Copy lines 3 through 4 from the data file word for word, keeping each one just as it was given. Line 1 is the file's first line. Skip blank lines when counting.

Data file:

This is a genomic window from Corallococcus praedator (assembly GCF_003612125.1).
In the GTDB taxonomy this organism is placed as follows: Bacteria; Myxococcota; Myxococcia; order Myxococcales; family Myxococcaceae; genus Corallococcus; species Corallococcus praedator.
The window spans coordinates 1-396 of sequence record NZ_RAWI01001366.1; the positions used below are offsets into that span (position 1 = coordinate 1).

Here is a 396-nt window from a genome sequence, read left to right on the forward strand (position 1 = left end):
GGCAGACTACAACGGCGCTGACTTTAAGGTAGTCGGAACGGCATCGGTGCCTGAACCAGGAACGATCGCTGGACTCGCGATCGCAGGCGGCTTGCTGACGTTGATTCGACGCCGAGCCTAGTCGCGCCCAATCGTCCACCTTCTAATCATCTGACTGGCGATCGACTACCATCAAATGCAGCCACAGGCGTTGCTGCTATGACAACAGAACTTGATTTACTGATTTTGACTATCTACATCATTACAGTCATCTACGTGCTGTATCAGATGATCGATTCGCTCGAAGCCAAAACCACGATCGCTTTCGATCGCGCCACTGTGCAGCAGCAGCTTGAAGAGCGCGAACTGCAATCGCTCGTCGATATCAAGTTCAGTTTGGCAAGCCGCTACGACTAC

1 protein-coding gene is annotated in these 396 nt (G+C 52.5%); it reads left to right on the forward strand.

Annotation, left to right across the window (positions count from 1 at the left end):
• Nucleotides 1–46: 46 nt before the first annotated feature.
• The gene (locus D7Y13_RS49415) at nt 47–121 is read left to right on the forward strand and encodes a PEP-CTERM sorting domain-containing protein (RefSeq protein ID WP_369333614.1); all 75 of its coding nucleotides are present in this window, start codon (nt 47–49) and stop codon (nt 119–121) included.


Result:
The window spans coordinates 1-396 of sequence record NZ_RAWI01001366.1; the positions used below are offsets into that span (position 1 = coordinate 1).

Here is a 396-nt window from a genome sequence, read left to right on the forward strand (position 1 = left end):